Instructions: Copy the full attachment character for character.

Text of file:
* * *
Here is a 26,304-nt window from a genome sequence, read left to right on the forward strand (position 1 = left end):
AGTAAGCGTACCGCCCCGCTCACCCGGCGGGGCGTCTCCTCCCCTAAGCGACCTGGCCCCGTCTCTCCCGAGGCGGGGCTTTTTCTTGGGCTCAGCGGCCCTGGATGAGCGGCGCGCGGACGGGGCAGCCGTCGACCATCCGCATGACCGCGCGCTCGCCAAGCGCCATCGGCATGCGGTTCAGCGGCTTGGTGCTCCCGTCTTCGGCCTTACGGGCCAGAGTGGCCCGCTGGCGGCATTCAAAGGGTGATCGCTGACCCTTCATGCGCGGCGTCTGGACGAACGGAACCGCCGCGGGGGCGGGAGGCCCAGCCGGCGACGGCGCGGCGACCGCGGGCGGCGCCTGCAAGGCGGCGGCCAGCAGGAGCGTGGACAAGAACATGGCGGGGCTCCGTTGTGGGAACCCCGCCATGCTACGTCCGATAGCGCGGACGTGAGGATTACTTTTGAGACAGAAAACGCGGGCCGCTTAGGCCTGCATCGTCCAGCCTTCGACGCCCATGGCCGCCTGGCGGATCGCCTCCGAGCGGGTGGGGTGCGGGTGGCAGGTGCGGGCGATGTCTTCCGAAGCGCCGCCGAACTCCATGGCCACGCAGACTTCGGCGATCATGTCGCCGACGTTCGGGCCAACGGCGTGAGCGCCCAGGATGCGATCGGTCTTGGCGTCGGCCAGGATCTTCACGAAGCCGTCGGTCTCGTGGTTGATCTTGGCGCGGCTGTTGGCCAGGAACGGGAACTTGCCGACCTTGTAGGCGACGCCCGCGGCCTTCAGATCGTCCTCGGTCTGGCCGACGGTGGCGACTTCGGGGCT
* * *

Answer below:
Here is a 26,304-nt window from a genome sequence, read left to right on the forward strand (position 1 = left end):
AGTAAGCGTACCGCCCCGCTCACCCGGCGGGGCGTCTCCTCCCCTAAGCGACCTGGCCCCGTCTCTCCCGAGGCGGGGCTTTTTCTTGGGCTCAGCGGCCCTGGATGAGCGGCGCGCGGACGGGGCAGCCGTCGACCATCCGCATGACCGCGCGCTCGCCAAGCGCCATCGGCATGCGGTTCAGCGGCTTGGTGCTCCCGTCTTCGGCCTTACGGGCCAGAGTGGCCCGCTGGCGGCATTCAAAGGGTGATCGCTGACCCTTCATGCGCGGCGTCTGGACGAACGGAACCGCCGCGGGGGCGGGAGGCCCAGCCGGCGACGGCGCGGCGACCGCGGGCGGCGCCTGCAAGGCGGCGGCCAGCAGGAGCGTGGACAAGAACATGGCGGGGCTCCGTTGTGGGAACCCCGCCATGCTACGTCCGATAGCGCGGACGTGAGGATTACTTTTGAGACAGAAAACGCGGGCCGCTTAGGCCTGCATCGTCCAGCCTTCGACGCCCATGGCCGCCTGGCGGATCGCCTCCGAGCGGGTGGGGTGCGGGTGGCAGGTGCGGGCGATGTCTTCCGAAGCGCCGCCGAACTCCATGGCCACGCAGACTTCGGCGATCATGTCGCCGACGTTCGGGCCAACGGCGTGAGCGCCCAGGATGCGATCGGTCTTGGCGTCGGCCAGGATCTTCACGAAGCCGTCGGTCTCGTGGTTGATCTTGGCGCGGCTGTTGGCCAGGAACGGGAACTTGCCGACCTTGTAGGCGACGCCCGCGGCCTTCAGATCGTCCTCGGTCTGGCCGACGGTGGCGACTTCGGGGCT